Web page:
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Old 04-23-2014, 09:57 AM  
ScottCh
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Default Slope, Drainage, and Driveway Problem

Hi Folks,

I looked through all of the topic areas and didn't see a better one for this problem. I hope this is OK.

Our house was built in the early 90s. When we moved in a few years ago, the concrete driveway was cracked, heaved, and buckled in places. We had it repaired, which involved removing and re-pouring about 45 feet of it.

The driveway installer told us that the ground under our driveway was wet, and we needed to create a moisture barrier or a french drain to keep it dry underneath.

Our driveway is only about six feet away from our upslope neighbor's. Inbetween is a landscaped buffer which is part lawn, part hedgerow.

Adding to the drainage problem is that the front gutter on their house drains onto their driveway, which sends some of the water down the slope and onto ours. They have in-ground sprinklers, so it's not unusual to find water running across our driveway several times a year.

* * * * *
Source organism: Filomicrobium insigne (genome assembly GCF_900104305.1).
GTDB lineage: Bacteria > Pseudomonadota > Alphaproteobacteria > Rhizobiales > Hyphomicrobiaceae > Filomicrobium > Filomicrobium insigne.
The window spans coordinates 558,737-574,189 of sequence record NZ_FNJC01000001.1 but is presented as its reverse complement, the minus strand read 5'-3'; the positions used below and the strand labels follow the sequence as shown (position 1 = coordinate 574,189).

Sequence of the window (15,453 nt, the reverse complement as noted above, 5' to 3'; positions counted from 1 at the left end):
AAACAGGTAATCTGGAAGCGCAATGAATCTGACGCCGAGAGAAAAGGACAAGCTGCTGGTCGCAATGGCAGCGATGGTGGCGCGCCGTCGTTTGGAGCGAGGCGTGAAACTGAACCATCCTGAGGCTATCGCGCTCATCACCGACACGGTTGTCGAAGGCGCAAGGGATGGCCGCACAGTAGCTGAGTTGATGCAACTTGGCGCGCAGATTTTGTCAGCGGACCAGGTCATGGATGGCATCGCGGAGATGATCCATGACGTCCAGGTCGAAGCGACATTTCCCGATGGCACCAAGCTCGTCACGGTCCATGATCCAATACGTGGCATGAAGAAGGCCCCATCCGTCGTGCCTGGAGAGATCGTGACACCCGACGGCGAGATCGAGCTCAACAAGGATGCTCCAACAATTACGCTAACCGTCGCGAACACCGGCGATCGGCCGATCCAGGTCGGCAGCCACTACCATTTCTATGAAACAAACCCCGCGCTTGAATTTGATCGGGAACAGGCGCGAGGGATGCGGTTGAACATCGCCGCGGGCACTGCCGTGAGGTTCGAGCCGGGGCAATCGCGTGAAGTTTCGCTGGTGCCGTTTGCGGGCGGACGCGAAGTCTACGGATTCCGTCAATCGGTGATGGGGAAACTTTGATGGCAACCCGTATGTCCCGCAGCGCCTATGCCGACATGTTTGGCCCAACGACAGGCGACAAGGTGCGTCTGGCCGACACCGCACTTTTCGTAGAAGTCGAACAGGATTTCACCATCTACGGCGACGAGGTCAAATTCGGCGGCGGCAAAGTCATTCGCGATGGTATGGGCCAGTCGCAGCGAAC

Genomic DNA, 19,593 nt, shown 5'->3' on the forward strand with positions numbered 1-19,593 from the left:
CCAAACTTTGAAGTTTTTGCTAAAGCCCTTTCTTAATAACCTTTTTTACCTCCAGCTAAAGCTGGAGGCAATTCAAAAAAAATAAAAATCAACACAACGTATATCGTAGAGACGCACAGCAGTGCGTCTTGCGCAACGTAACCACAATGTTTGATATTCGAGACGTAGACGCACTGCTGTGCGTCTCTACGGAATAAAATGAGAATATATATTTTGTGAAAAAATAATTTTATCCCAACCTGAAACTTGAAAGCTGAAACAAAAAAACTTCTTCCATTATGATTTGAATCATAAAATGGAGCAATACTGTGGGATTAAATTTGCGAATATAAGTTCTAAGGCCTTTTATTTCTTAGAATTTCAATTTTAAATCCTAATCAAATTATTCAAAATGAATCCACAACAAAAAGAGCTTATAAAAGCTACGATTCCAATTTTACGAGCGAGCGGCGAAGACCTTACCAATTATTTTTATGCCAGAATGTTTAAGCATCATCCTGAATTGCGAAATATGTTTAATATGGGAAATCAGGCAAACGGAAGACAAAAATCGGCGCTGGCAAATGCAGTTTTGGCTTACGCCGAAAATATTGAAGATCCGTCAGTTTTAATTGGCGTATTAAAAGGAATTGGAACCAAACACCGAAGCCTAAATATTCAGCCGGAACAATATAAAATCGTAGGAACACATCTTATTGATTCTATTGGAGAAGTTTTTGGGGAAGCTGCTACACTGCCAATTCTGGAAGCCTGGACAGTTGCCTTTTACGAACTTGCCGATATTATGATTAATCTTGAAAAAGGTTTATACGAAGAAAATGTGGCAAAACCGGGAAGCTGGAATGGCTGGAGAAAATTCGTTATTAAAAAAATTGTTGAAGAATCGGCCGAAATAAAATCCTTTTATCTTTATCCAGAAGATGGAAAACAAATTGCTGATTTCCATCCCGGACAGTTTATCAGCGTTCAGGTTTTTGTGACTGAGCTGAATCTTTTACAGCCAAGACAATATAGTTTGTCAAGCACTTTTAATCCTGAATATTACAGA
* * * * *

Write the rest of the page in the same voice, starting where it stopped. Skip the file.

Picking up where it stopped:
It turns out that our home's previous owner had a bad relationship with this neighbor. They mentioned this to us during a brief conversation when we moved in. They have been reluctant to talk to us, and I can't help but wonder if the drainage problems played a big role in that.

I installed a black plastic landscaping fence along the edge of our driveway after it was repaired, but this isn't doing enough. There's enough water accumulating that it either goes over or under pretty often. We even had to add topsoil on the other side of the driveway due to runoff erosion.

I am tempted to put in a french drain. Would perforated black pipe along the upslope edge work for this purpose? It seems like the holes in the pipe might get filled with debris. There also needs to be a place for the drain to discharge. I see that a few of our neighbors have cut holes in the cement curb to allow water to drain to the gutter pan along the street. That would be the most likely choice, but I wonder if I would need permission from the town to do that.

If anyone has some experience handling this kind of problem, I'll be very grateful for the help.

Scott C. in Cary, NC USA



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Last edited by ScottCh; 04-23-2014 at 02:11 PM. Reason: fixed wording (buffer not barrier)
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Old 04-23-2014, 10:13 AM  
nealtw
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Do you have a perimeter drain around the house and does it drain to the city storm system.



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Old 04-23-2014, 12:32 PM  
Wuzzat?
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Quote:
Originally Posted by ScottCh View Post
I am tempted to put in a french drain.
It never worked for us but we have clay. Check your soil permeability.